Apple 2.0

Covering the business that Steve Jobs built

Steve Jobs wins approval to raze his old mansion

May 13, 2009: 6:34 AM ET

Jackling House. Photo by Jonathan HaeberUnless preservationists make a last-ditch effort to save it, a 14-bedroom house built by a copper millionaire during the Coolidge administration will be torn down by a computer billionaire in the age of Obama.

At a public hearing Tuesday night, the town council of Woodside, Calif. -- one of the wealthiest small towns in America -- voted 6 to 1 to approve a controversial demolition permit that would allow Apple (AAPL) CEO Steve Jobs to knock down a 17,250 square foot Spanish colonial mansion and replace it with a smaller, more environmentally friendly home.

"I love old Spanish revival homes — I have a couple of them myself, and I've restored them," council member Dave Tanner said at the meeting, according to a report in the Palo Alto Daily News. "I didn't see any reason to try to restore or maintain this house."

Jobs bought the sprawling mansion known as the Jackling House in 1984 -- the year the Mac came out -- and camped out in it for about 10 years before moving to Palo Alto. His 2004 demolition permit was approved by the Woodside town council but blocked by an ad-hoc group called Uphold Our Heritage. They view the abandoned structure -- built in 1925 by George Washington Smith in his Santa Barbara style for copper mining magnate Daniel C. Jackling -- as a national treasure.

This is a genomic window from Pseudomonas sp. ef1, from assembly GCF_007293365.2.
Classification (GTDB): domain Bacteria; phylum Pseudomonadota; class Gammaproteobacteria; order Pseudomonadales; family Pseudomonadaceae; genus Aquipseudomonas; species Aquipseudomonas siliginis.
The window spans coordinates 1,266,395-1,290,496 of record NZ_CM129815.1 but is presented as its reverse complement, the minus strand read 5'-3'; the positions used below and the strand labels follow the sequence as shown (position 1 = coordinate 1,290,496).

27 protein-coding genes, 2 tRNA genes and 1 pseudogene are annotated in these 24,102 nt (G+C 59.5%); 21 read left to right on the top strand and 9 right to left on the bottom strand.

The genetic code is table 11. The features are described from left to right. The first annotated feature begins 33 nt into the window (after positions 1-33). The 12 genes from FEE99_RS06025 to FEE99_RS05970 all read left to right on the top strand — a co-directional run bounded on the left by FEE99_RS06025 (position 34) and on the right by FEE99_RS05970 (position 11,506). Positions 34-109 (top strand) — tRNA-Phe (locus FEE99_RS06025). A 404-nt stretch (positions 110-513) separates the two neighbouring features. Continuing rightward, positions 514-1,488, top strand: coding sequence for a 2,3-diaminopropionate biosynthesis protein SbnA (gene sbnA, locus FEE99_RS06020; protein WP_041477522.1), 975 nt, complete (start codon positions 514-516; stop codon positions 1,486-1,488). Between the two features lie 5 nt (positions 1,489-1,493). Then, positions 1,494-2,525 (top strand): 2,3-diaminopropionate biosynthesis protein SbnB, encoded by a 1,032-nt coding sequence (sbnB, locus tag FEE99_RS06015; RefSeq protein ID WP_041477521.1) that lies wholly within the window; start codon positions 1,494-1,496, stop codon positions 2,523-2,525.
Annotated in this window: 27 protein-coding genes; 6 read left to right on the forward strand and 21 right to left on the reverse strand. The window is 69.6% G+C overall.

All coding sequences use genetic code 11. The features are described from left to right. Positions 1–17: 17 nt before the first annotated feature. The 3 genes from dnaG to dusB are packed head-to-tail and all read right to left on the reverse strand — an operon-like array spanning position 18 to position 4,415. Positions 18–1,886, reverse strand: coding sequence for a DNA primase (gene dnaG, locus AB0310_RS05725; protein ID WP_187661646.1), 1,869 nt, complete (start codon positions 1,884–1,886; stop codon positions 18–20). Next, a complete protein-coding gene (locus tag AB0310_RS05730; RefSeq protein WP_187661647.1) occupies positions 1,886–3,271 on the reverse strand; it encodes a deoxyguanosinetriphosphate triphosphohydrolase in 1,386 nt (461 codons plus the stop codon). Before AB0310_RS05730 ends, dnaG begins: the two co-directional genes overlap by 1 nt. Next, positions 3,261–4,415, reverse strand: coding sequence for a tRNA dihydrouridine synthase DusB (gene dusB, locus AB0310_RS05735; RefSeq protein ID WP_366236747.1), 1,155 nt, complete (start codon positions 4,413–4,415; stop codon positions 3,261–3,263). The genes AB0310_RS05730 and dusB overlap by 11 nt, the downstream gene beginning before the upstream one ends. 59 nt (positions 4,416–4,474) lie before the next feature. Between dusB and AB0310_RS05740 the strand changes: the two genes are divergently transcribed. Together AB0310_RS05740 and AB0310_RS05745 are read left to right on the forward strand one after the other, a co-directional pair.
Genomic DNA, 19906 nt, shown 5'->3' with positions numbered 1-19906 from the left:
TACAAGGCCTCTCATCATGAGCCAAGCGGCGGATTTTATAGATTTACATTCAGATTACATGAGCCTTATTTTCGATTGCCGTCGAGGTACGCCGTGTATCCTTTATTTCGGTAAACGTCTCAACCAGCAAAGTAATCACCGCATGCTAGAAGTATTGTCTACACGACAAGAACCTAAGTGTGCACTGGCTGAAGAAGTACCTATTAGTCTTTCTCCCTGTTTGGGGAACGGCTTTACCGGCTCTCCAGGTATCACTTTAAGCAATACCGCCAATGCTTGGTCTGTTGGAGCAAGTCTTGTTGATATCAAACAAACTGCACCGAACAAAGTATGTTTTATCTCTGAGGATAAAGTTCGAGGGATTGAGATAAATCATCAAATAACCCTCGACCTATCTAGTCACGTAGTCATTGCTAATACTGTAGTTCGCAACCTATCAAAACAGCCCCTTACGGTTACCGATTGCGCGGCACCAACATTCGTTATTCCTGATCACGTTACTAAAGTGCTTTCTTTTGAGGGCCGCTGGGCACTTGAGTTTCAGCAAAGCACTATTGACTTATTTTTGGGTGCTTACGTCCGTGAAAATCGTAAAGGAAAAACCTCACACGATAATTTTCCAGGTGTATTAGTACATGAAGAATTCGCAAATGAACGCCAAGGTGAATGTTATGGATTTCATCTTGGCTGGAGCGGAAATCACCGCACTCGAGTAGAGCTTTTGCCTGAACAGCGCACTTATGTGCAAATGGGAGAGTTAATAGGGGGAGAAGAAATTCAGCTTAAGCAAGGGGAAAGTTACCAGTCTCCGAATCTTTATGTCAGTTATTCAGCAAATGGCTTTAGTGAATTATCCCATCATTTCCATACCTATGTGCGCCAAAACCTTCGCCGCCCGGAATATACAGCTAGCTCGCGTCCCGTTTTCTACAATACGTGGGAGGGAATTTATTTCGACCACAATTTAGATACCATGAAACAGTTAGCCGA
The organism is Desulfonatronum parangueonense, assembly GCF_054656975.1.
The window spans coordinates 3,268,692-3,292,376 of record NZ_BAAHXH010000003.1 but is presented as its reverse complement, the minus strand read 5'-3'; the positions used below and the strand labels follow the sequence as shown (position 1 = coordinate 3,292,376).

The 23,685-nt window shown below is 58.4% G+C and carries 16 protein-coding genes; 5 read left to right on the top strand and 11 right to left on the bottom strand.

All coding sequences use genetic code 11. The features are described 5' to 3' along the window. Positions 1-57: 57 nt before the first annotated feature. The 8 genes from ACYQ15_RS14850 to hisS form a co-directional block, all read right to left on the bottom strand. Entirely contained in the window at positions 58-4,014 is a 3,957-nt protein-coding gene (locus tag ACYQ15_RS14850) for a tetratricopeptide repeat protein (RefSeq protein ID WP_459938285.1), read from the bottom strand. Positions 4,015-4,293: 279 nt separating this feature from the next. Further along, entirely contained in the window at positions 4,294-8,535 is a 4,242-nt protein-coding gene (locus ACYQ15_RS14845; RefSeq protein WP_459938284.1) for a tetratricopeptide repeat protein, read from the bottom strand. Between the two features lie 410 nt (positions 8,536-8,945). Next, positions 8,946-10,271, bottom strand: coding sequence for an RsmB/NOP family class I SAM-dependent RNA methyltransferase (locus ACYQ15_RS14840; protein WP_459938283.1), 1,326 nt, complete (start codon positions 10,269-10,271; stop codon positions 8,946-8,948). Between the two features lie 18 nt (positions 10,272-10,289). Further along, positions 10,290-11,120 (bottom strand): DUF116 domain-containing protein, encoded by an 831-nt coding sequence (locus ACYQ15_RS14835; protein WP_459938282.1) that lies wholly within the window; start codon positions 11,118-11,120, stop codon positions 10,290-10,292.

At Tuesday's meeting, Mayor Peter Mason, a licensed architect, cast the sole vote opposing demolition. "It's an unfortunate thing that Mr. Jobs doesn't like the house," Mason told the Daily News.  "It's really sad that we're going to continue to tear down historic resources in this town because they're old."

Asked by the paper whether she planned to pursue further legal action, Uphold Our Heritage president Clotilda Luce gave an ambiguous answer. "We already sued, and we won," she said. "I wish (the council) had paid attention to the law."

Photo by Jonathan Haeber posted with permission. For more of his work, click here and here.

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Philip Elmer-Dewitt
Philip Elmer-DeWitt
Editor, Apple 2.0, Fortune

Philip Elmer-DeWitt has been following Apple since 1982, first for Time Magazine, and now on the Web for Fortune.com.

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